|James Thomson, 20 took his life in his second year at|
Bristol University. SWNS
Jack Malvern, The Times, 22 June 2018
A spate of student suicides has been caused by a “cluster effect” rather than failings in pastoral care, an academic at Bristol University has said.
David Gunnell, professor of epidemiology at the university and a leading authority on suicide research, said that it was his instinct that the link between the ten deaths since October 2016 was the result of a phenomenon in which one death in a community can influence another.
Parents of students who killed themselves while studying at the university reacted to the suggestion with anger and distress. They argue that Bristol’s response to the deaths, including plans to spend £1 million on a programme to improve its provision of pastoral care, highlight current shortcomings.
Speaking to The Times, Professsor Gunnell said that each death was an isolated and tragic incident and that any relationship between them should be treated sensitively. “Clearly, right now, we’re in the midst of a series of deaths,” he said. “Does a cluster of suicides indicate something about the broader levels of mental health in this community in which they are living? I don’t think there’s evidence of that.”
His view was shared by the university, which said: “The evidence to date would suggest that the very tragic student deaths we have experienced over the past two years represent a cluster.”
Professor Gunnell noted that the suicide rate in Britain was just over one in 10,000. “So you might expect that in a [university] population of 20,000 people you would expect a death, possibly two, and in some years, none.”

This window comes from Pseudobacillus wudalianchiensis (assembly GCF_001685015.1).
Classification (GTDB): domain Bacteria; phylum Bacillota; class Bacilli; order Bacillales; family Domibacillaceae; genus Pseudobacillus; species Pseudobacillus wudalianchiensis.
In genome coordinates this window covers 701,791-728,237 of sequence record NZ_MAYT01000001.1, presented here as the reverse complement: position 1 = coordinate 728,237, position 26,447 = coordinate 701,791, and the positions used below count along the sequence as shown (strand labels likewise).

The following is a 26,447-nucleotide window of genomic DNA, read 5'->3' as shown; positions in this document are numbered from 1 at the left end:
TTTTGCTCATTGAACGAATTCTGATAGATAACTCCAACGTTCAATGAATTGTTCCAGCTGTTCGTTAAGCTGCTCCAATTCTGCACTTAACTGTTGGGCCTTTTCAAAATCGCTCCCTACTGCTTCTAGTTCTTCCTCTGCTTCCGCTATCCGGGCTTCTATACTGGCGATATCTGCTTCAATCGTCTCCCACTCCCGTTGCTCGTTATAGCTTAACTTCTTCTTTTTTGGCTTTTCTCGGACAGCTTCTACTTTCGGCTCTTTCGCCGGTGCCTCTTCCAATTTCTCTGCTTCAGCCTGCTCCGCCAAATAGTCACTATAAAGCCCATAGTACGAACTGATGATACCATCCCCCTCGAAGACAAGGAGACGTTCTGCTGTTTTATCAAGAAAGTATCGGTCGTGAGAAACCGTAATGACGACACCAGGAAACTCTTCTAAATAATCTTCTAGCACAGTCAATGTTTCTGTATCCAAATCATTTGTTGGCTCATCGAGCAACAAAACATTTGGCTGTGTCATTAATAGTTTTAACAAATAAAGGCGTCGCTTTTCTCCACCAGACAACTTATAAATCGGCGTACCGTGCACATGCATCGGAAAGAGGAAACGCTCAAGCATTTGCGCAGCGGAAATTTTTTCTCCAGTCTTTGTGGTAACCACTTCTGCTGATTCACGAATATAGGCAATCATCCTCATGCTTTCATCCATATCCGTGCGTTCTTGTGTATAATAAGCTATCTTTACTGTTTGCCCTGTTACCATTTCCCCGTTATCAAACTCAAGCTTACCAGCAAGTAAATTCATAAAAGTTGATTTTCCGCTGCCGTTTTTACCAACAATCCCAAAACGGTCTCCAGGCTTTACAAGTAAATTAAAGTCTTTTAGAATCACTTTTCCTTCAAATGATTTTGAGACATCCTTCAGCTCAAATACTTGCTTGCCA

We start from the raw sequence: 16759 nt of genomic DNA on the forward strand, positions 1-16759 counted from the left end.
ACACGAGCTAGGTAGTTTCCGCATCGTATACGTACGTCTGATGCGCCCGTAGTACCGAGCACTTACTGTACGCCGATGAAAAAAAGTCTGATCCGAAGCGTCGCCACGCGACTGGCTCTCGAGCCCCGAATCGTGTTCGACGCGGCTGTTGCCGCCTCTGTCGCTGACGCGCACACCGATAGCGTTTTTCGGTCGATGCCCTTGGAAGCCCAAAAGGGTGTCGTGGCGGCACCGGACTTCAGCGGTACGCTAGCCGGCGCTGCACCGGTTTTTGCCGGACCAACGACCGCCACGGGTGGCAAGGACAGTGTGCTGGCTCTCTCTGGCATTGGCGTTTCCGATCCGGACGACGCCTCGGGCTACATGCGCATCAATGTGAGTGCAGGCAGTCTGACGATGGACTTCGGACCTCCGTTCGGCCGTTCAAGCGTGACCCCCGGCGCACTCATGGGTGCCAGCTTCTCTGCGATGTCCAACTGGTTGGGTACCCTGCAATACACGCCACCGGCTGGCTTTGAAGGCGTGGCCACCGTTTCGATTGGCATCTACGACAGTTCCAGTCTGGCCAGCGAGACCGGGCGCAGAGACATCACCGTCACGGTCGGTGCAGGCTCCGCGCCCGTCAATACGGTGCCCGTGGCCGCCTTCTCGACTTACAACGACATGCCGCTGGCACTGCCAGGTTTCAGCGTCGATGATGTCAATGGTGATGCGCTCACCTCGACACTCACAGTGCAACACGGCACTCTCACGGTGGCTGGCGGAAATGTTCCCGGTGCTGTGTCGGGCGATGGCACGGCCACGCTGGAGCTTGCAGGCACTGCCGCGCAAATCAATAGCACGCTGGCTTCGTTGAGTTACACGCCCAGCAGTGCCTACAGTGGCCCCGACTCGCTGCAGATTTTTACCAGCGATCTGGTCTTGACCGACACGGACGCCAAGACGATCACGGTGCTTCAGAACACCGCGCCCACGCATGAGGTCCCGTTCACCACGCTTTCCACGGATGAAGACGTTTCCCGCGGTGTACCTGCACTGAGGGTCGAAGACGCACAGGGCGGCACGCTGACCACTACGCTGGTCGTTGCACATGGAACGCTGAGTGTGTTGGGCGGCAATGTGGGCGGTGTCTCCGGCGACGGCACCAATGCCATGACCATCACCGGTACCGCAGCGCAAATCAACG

He added a note of caution: “If people are telling a story of student services not being fit for purpose, that can put people off using them at the very time when it is most important for vulnerable people to be seeking help.”
Asked whether he was saying it was the result of bad luck, he said: “I think that’s fair enough . . . We’re dealing with a tragic cluster situation rather than systemic failure.”
Diana Thomson, 63, whose son James, 20, took his own life last October, during his second year as a maths student, said that she was astounded by the suggestion that there had not been systemic failings. “That’s certainly not what they’ve been telling me,” she said.
She drew attention to the university’s announcement in September that it would spend £1 million on wellbeing advisers to improve its pastoral care.
“If there’s no failings, why are they running around like demented idiots putting in all this extra care and support that they’re supposedly putting in? Why are they saying that they’re putting so much money into mental health now? Because they’ve realised that they’ve failed their students.”
Robert and Margaret Abrahart, whose daughter Natasha, 20, died in April, in the second year of a physics degree, disagreed with the suggestion that wellbeing provision was adequate. “We’re very unhappy,” Mr Abrahart said. “We suspect that there have been a number of failures.”
Mrs Abrahart said that she wanted to see a report by Avon and Wiltshire NHS mental health services before she made up her mind. “I think there’s sufficient [concerns] there to warrant an investigation. It could be random. It also may not be. Unless you investigate, you can’t tell.”
James Murray, whose son Ben, 19, was in the first year of an English degree when he died last month, said: “This is not about bashing Bristol. This is about making sure that people don’t accept the status quo as a statistical anomaly or statistically how it is in the rest of society. I think that’s a very dangerous course of action.”
Mr Murray, who wrote an article for the Sunday Times earlier this month is working with the umbrella body Universities UK to introduce measures inclusing an “opt-in” system that would allow parents to be notified of concerns about their child’s mental health.
A Bristol University spokesman said: “As a university we are taking every step we can, working with our students, staff, and health partners to ensure our community is as safe and supportive as we can possibly make it.”